Cybersecurity and Phishing Warnings During COVID

As if we all don’t have enough to think about during the coronavirus pandemic, there has been a growing wave of opportunistic cyberthreats to contend with as well.

Cybersecurity and phishing risk article

There have been attacks on services like Zoom, as well as a growing number of phishing attacks.

The following are cybersecurity tips to following during coronavirus.

Zoom and Cybersecurity

Zoom was one of the big names during the early days of the U.S. coronavirus pandemic because it was a tool that facilitated online work and learning. It’s still a top pick for many organizations, but the video conference platform did face some security issues.

There was evidence that people were breaking into Zoom chats and chats were becoming available online. New York City banned schools from using Zoom for remote learning, and Google doesn’t let employees use it on their work laptops either.

Following a few high-profile incidents, Zoom CEO and Founder Eric Yuan did apologist to users, and in the months since those, there has been a big push by the company to improve cybersecurity protections.

Phishing Attacks

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Pixabay image adapted by Market Business News.

Phishing attacks are certainly not new, but they do continue to be a number one way attackers target people. They just found new avenues with coronavirus. Phishing attacks occur when a cybercriminal sends an email, and they claim to be from a legitimate organization.

Within the context of coronavirus, they might say that you need to click on an email attachment to see updated virus statistics, just as an example. If you click an attachment or embedded link, you will then download malicious software onto your computer or device.

The malicious software is known as malware.

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Image created by Market Business News.

Once you download that malware, it can take control of your computer and then steal your financial information.

One popular route cybercriminals take is pretending to send emails from the Centers for Disease Control and Prevention. There might be a link to what the email says are cases in your area.

Another scam could come in the form of an email with health advice.

To avoid phishing emails, first, always check the email address or link. If it’s a link, hover your mouse over it to see where it goes. You also need to keep in mind that email addresses used by phishers may look very similar to actual emails. If you notice a suspicious email, delete it.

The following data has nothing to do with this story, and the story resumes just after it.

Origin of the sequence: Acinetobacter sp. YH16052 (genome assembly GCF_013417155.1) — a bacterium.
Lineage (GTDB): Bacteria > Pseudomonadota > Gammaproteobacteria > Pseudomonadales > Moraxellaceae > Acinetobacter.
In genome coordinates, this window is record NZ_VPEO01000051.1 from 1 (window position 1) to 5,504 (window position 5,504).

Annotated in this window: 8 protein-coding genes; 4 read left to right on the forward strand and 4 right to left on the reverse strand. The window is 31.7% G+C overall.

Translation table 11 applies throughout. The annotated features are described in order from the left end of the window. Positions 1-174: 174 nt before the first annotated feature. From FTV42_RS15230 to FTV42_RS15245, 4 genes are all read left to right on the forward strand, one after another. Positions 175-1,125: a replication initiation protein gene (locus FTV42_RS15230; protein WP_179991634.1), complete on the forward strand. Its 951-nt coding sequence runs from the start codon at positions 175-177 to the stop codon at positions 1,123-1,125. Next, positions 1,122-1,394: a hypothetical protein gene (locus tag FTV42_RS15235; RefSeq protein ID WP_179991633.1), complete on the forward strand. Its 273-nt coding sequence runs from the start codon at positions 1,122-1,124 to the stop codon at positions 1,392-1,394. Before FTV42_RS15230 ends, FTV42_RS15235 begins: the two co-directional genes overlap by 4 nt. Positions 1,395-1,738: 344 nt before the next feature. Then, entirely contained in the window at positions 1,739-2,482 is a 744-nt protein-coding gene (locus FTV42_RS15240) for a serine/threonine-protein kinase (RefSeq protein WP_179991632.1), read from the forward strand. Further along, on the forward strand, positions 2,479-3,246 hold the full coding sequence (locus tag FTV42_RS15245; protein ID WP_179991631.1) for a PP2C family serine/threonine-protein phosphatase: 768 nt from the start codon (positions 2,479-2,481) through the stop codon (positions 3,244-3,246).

Also, look out for generic greetings and spelling mistakes.

No email should ask for your personal information or have anything you need to do urgently, either.

Contact Tracing Scams

A newer type of scam that isn’t exactly cybersecurity-related, but is similar, takes advantage of contact tracing. Contact tracing is how local governments are identifying people who have been in contact with someone who has covid-19. Contact tracers will give them quarantine instructions and check in to monitor their symptoms.

These people usually work for the state department of public health, and they’ll try to get the contact information of anyone an infected person may have come in contact with.

Be aware in these situations that a contact tracer isn’t going to ask for information like your Social Security Number or any financial information.

You might receive a phone call or a spam text message that asks you to click a link similar to phishing emails.

In general, whether now or in the future, there are certain things you can do to protect yourself against online and phone-based scams. One important thing is to learn how to recognize phishing and to be careful and cautious about every single email you receive, especially if it’s asking you to take any kind of action.

Again, even those these scams seem simple, they’re often very effective, which is why they continue to be used.

Beyond that, make sure your online accounts are protected with multi-factor authentication. This means that you have to input two or more credentials to log in.

You should also make sure that you have your automatic updates enabled on all your devices, if possible. When you do this, it makes sure that your apps and your entire device get the security patches it needs, which will help protect you if you are the victim of a malware attack.

You need to make sure that you’re regularly backing up all of your data, too, because there are ransomware attacks that can occur. In these attacks, hackers can take over your device and they demand payment to give you access to it again.

Unfortunately, it’s not uncommon for criminals to take advantage of already challenging situations, like the one we’re in now.

Interesting related article: “What is a Scam?